You know the feeling. You’ve just packed out your big order, or cut in space on your shelves for that hot new line, or built a promotional end cap for your monthly specials. Row upon row of neatly faced products beam brightly back at you. “Picture perfect!” you say to yourself.
Then, the feeling hits: “I hope customers don’t wreck my display!”
Is this a weird feeling? Not really. If you are like most retailers, you love your inventory. You believe that having inventory is like having money in the bank, only better, because you can sell it and make much more profit than the bank pays you in interest.
Buying inventory feels like investing in an income-producing asset that you can see and touch every day. It’s more tangible than buying mutual funds, stocks or bonds, where you have no control of the value. But, you do control your inventory; you keep it safe. Very appealing, right?
But, inventory isn’t an investment. Inventory is a necessary cost of goods sold. And, inventory only turns to profit if you sell it, and until you sell it, inventory sits on your shelf losing some of its value every day.
Have you seen the Progressive auto insurance TV commercials? The saleswoman asks the customer a series of questions like, “Are you a safe driver?” Every time the customer answers yes, the saleswoman yells, “Discount!”
Well, inventory gets discounted, too. As soon as you pack out a shipment, that inventory begins depreciating because it is no longer new. Discount! Every day that goes by is one day closer to the expiration date. Discount! While you’re waiting for it to sell, your “investment” gathers dust, which you must now pay someone to clean. Discount! Your biggest wakeup call may be when you try to sell your store and your buyer says you have too much inventory. DISCOUNT!
The Beauty of Retailing
There was a very high-volume, urban natural products retailer we’ll call Wanda, who was planning to expand and needed to borrow money for her new store. Like most lenders, the bank wanted to know how Wanda would use the money. In banker’s terms, this is known as “use of funds.”
Wanda explained that she needed money to buy new refrigerators, freezers, more efficient checkout counters, better lighting, shelving and flooring. The banker asked Wanda about inventory, which is a normal “use of funds” for a new store. But Wanda said she didn’t think she needed to borrow money for inventory.
When the banker asked why not, Wanda explained that she turned over—or sold through—her entire inventory every two weeks. The banker’s eyes almost popped out. Why? Because Wanda turned her inventory into cash every 15 days, but didn’t have to pay her supplier invoices for 30 days. This meant that Wanda’s checking account always had excess cash.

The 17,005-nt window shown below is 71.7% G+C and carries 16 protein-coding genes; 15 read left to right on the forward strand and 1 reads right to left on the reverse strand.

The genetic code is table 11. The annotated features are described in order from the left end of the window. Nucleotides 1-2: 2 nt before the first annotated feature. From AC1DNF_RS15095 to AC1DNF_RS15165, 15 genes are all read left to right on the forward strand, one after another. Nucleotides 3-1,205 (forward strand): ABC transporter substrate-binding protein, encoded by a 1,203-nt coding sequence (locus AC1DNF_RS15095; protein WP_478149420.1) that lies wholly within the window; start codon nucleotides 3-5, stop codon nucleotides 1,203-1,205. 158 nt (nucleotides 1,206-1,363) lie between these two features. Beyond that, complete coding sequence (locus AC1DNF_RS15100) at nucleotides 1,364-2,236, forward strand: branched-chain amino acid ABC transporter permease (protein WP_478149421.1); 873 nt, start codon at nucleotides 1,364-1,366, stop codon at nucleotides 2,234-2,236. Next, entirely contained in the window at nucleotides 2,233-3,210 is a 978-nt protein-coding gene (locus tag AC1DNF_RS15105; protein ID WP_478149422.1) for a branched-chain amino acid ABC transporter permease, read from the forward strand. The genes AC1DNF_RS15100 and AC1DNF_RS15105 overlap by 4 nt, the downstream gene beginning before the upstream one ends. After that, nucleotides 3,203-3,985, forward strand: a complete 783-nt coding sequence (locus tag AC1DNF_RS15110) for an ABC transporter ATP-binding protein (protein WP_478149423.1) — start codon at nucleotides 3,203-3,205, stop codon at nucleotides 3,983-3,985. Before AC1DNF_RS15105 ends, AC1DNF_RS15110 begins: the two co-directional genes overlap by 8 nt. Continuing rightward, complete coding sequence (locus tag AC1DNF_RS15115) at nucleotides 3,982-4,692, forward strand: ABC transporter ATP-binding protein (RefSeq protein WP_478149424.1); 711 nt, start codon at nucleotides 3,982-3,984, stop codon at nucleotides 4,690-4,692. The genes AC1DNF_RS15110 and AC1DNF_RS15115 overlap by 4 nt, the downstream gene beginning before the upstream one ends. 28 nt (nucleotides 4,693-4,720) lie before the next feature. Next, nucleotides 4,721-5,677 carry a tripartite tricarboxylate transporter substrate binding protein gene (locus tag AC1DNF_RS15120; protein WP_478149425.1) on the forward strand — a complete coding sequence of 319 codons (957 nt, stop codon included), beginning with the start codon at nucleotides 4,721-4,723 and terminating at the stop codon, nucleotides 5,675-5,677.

The banker whistled softly with newfound respect for Wanda. Because Wanda’s inventory converted to cash so quickly, it became a source of funds instead of a use of funds.
Now, here’s the really sweet part. Wanda’s excess cash in the bank averaged $50,000, so the banker arranged to borrow it from Wanda overnight—in what’s called an automatic “sweep” account—and paid her a half-percentage point in interest on the 24-hour loan, or about $70 a day! Wanda earned more than $17,000 per year in pure profit on her excess cash in the bank.
Turning inventory over quickly is the beauty of retailing, creating opportunities and giving you flexibility. Any steps you take to turn your inventory over faster will fatten your checkbook and boost your cash flow.
Less Is More
Because manufacturers typically use independent retailers to launch new natural products, you are bombarded with hundreds of new product choices every month. Some of these new items end up on your shelves. But, most new products fail because they are not truly delicious, innovative or better than what you already carry. So, what do you do with the losers?
Most retailers don’t have a good way of weeding out the duds, so shelves get more crammed over time. You know what happens next. In order to make products fit, you cut back on the number of facings—the same items side by side—of your good sellers, or convert your end caps to a permanent home instead of a temporary promotional display. Or, you set your shelf heights closer together to get another row of products into each bay or, in extreme cases, stack different sizes of the same item on top of or behind one another. This is counterproductive.
Studies show that people actually see only about half of what they view. So, at a minimum you should have two facings per item. If your store is entirely or nearly all single-faced, you are visually overloading your customers.